Over the past three weeks, Equal Education (EE) has been engaged in a debate with Premier Helen Zille over the need for minimum norms and standards for school infrastructure.
EE believes that binding norms and standards for school infrastructure is the best way to ensure that all school have access to water, electricity, properly built classrooms and decent toilets.
Zille does not support binding norms and standards, which she describes as being “unachievable, unaffordable and educationally misdirected.”
In one sense the debate between EE and Zille is academic as the Bhisho High Court has ordered, and Minister Motshekga has consented, that norms and standards for school infrastructure be adopted by 30 November 2013.
But here is the debate:
This is Premier Zille’s original defense of Minister Motshekga. Zille argues that Motshekga has done well as education minister and that she has been blamed unfairly for crises such as the 2012 Limpopo textbook shortages. She argues that provinces, not the Minister, hold real power in South African education. She also argues that the Minister’s years of delay in finalising norms and standards is justified and necessary to avoid unaffordable, unachievable and impractical regulations. Zille bases her argument on norms and standards on a 2008 draft by previous Minister Naledi Pandor.
EE’s Deputy General-Secretary wrote a response to Zille which originally appeared on GroundUp. Isaacs focuses his criticism on Zille’s comments on norms and standards, arguing that Zille is being deliberately misleading by focusing on the 2008 draft, which is no longer on the table and by making norms and standards out to be unrealistic and unaffordable, when they are neither. Isaacs also interrogates the motives for Zille’s support of Motshekga and dismisses her attempt to absolve Motshekga of responsibility for major crises in the education system.
In this press release EE points out and refutes the factual errors and misleading statements Zille makes regarding norms and standards in her defence of Minister Motshekga. EE provides evidence to back up all of its counter-arguments.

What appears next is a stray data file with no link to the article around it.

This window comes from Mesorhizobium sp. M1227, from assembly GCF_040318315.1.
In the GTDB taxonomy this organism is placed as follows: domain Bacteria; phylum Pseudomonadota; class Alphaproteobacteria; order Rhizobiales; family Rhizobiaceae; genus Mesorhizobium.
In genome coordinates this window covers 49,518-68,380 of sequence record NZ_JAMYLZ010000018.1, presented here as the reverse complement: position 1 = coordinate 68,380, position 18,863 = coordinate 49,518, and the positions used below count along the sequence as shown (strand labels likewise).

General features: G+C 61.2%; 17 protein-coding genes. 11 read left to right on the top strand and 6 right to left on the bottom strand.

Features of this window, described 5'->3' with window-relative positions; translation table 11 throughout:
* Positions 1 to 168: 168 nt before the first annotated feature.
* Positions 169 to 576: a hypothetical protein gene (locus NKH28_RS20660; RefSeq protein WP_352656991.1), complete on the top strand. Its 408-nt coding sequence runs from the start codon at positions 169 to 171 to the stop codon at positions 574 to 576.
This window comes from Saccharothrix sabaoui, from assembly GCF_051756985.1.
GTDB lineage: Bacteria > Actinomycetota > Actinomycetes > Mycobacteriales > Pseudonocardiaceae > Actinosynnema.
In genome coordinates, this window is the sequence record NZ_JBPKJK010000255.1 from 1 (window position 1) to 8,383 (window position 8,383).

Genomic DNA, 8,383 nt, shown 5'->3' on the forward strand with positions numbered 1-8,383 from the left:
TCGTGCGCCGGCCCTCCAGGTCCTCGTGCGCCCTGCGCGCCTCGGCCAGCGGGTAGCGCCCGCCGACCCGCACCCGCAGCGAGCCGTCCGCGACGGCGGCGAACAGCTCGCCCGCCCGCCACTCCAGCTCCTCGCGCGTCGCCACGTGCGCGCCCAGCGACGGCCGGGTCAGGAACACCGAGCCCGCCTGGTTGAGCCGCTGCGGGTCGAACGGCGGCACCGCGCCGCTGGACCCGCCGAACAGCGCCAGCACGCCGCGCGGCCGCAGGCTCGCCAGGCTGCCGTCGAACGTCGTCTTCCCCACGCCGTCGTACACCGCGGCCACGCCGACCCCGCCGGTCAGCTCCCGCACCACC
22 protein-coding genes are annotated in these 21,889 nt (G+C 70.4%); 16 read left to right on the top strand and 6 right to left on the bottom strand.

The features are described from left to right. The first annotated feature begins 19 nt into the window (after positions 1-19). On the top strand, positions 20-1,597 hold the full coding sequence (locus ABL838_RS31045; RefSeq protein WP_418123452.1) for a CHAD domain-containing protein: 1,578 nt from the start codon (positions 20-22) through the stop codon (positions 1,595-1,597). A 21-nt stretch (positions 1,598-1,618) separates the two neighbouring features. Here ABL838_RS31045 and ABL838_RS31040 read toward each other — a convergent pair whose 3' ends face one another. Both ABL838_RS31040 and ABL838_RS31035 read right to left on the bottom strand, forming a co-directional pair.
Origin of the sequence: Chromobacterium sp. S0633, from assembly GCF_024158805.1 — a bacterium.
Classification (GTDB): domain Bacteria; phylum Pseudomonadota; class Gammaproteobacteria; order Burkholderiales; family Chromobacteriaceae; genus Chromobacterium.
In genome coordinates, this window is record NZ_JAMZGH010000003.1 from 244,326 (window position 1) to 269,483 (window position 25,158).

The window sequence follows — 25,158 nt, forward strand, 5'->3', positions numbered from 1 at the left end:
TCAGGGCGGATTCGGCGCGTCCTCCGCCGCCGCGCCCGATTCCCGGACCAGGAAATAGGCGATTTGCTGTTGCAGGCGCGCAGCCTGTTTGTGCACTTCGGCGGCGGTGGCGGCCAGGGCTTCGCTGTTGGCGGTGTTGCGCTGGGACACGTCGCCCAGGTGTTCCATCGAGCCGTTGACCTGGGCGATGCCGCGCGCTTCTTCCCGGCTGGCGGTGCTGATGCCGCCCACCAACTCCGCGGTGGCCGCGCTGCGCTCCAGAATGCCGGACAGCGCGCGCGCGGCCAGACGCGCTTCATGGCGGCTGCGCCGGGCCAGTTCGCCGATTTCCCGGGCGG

Premier Zille, in turn, responds to EE’s comments that her original article was misleading and riddled with errors, in a 10 point statement on norms and standards. Zille maintains her position that norms and standards are unaffordable, won’t be able to be implemented by provinces and that Minister Motshekga’s delay in finalising them is justifiable.
This EE press release responds to all of the points raised by Premier Zille in her previous statement, and agan emphasises the need for minimum norms and standards to win the war on inequality in South African schools.
Premier Zille devotes her weekly DA newsletter to explaining why she backs Minister Motshekga and again, advancing her arguments against norms and standards. This time Zille makes a special effort to show how “impractical” norms and standards are, arguing that they will paralyse the education bureaucracy. For the first time Zille also proposes an alternative to binding norms and standards: school infrastructure “guidelines”.
EE General Secretary Brad Brockman explains why only norms and standards, and not Zille’s suggested “guidelines” will ensure that all schools have access to water, electricity, properly built classrooms and decent toilets. Brockman also addresses once more Zille’s argument that norms and standards are “unachievable, unaffordable and educationally misdirected”.